The extrusion process or fused layer modelling is currently the most widespread method used to make concrete 3D printer houses. A special concrete is used for this, which has different properties than conventional concrete and therefore enables a completely different method of working.
|• Formwork-free construction
• Layer-by-layer, three-dimensional construction
• No geometric edges and shapes, rounded design
|• The process is characterised by its speed
• Breakthroughs or changes in density properties possible at any time
|• The individual layers must be pressed together in order to adhere to each other
• This can lead to difficulties with the bending tensile strength
Selective binding is distinguished by two sub-processes:
|Wet printing / paste intrusion
|• Different components are applied in layers on top of each other, e.g. sandstone on cement paste
• A good bond between the elements must be ensured in order to achieve high stability
|• Layer-by-layer application of cement-sand mixture
• Water is sprayed on where the material is to consolidate (also layer by layer)
• Excess material is removed and used for a new print structure (removal e.g. with the help of a suction cup)
With these methods, complex geometric elements can be produced, thus even unusual architectural ideas can be realised. As the unbound dry material has a high supporting effect, selective binding can be used to produce simple structures with cavities. However, the process is more cost-intensive than the extrusion process. In addition, it is currently not conclusively clarified how it reacts to different weather conditions.
Examples of 3D printing construction
Buildings have already been printed in various projects around the world. In Calverton, New York, a single-family house measuring approximately 177 square metres was built in only eight days. The 3D printer required 48 hours of pure printing time, and the material costs amounted to less than 6,000 dollars. By comparison, even prefabricated houses normally take several months to build.
In 2020, the first German 3D printed house was built in Beckum, North Rhine-Westphalia. It was a two-storey single-family house with about 160 square metres of living space. Only sustainable materials were used as insulating materials. Since there are currently no uniform guidelines for the approval process, the North Rhine-Westphalian building authority granted the pilot project a building permit on a case-by-case basis. In addition, the project was subsidised with 200,000 euros in funding.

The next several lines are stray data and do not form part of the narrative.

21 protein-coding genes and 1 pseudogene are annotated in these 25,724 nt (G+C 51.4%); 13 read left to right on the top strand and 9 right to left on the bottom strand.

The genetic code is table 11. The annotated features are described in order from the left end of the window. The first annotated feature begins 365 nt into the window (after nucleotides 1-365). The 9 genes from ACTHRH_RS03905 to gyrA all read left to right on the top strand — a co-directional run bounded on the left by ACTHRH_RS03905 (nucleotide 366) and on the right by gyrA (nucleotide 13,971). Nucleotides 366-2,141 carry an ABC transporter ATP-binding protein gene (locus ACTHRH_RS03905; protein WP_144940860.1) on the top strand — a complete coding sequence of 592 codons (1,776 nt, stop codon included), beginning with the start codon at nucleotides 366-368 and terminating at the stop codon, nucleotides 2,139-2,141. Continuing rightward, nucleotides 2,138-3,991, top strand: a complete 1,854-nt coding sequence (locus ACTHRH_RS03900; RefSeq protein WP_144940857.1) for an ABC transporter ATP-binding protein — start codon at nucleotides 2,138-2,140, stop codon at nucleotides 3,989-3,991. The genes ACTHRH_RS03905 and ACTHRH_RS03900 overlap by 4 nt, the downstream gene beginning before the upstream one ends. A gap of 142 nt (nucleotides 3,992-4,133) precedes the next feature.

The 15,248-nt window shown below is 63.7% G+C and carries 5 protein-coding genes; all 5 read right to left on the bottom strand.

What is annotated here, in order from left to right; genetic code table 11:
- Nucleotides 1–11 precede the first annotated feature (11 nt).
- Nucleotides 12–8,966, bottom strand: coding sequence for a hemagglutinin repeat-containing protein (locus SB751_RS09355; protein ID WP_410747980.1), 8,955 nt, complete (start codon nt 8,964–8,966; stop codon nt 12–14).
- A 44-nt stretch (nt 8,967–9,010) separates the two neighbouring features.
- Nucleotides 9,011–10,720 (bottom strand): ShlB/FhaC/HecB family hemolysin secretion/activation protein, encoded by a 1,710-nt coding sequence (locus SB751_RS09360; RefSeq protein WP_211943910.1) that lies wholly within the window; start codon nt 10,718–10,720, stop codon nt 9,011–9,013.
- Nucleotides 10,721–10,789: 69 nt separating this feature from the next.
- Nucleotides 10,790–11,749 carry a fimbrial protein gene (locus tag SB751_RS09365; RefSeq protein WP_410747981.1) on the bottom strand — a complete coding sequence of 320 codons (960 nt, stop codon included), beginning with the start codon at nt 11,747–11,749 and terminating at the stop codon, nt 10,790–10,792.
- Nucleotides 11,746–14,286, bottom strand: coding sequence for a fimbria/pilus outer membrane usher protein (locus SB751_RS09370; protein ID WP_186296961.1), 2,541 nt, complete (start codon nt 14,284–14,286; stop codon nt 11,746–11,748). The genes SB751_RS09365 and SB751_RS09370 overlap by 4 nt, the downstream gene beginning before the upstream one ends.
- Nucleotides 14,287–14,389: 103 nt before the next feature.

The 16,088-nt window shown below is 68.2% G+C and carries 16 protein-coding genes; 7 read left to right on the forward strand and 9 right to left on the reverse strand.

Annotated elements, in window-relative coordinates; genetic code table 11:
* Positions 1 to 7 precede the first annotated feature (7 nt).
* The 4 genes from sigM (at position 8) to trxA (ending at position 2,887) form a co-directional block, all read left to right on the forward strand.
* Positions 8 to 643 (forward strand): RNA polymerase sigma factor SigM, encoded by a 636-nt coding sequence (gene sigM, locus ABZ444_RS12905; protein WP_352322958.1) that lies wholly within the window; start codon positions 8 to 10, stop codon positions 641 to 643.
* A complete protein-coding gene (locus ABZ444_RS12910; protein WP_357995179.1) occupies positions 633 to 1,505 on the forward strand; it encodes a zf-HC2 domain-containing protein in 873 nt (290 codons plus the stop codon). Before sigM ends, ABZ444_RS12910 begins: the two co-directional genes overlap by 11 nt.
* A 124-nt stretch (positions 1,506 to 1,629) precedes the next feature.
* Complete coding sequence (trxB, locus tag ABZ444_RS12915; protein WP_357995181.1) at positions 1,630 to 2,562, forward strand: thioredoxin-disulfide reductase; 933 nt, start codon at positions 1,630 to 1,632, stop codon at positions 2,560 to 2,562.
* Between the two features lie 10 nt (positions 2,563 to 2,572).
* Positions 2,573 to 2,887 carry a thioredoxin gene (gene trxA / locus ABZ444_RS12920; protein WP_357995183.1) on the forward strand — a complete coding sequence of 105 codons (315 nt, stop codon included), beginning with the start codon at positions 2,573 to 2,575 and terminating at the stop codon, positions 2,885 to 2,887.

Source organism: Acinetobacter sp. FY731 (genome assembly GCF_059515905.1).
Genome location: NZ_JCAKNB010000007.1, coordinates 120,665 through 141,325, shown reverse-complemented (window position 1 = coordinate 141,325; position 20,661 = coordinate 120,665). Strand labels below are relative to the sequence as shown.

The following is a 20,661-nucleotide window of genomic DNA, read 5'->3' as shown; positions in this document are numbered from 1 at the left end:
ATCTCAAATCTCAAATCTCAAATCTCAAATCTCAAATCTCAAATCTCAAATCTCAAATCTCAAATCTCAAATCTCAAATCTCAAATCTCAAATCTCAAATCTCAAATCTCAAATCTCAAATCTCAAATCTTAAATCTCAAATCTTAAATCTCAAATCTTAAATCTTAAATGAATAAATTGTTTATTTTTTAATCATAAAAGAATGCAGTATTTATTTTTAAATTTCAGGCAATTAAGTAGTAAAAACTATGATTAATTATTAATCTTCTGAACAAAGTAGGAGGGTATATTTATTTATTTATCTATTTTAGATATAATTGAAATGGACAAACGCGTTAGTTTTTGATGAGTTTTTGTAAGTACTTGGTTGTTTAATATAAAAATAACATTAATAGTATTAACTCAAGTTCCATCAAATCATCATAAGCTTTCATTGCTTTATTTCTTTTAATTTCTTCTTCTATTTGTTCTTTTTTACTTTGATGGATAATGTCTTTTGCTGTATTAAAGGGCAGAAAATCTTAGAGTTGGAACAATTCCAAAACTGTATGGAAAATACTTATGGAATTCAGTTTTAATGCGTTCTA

Can 3D printed houses be built sustainably?
Concrete is not necessarily one of the most sustainable materials, as its production releases an enormous amount of CO2. Nevertheless, the 3D construction process is far more efficient and produces less material waste than conventional house construction. The pilot project in Beckum shows that through the selection of components, materials, and the efficient construction method, up to 50% of CO2 can be saved compared to conventional construction.
A house built with the 3D printer is particularly sustainable if resource-conserving materials such as wood or dirt are used instead of concrete, glass, or plastic. The Italian company WASP demonstrated with its ‘Tecla’ project, showing that a building can be printed exclusively from locally available resources. In the Italian city of Ravenna, the prototype of a house was built from 60 cubic metres of earth in 200 hours of printing – without the use of any other materials.
Challenges of 3D printing construction in urban planning
3D printed homes have many advantages but there are challenges too. Let’s take a closer look at some of the issues facing 3D printing technology:
- Dealing with expertise: Architects have greater freedom to implement more complex designs with 3D printed homes than with conventional construction. However, they also face a special challenge because these new materials have different properties and load-bearing capacity compared to conventional concrete. This makes the work for architects and builders more complex than in the past and means they must acquire knowledge of the new materials
- Scepticism in the industry: Interdisciplinary teamwork is already required in the planning phase, as decisions must be made early and all trades have to be coordinated. Currently, there is still a certain scepticism in the construction industry regarding the use of the technology and the associated handling of new data. However, as soon as 3D printing technology becomes more widely used in urban planning, it will also become more established in the construction industry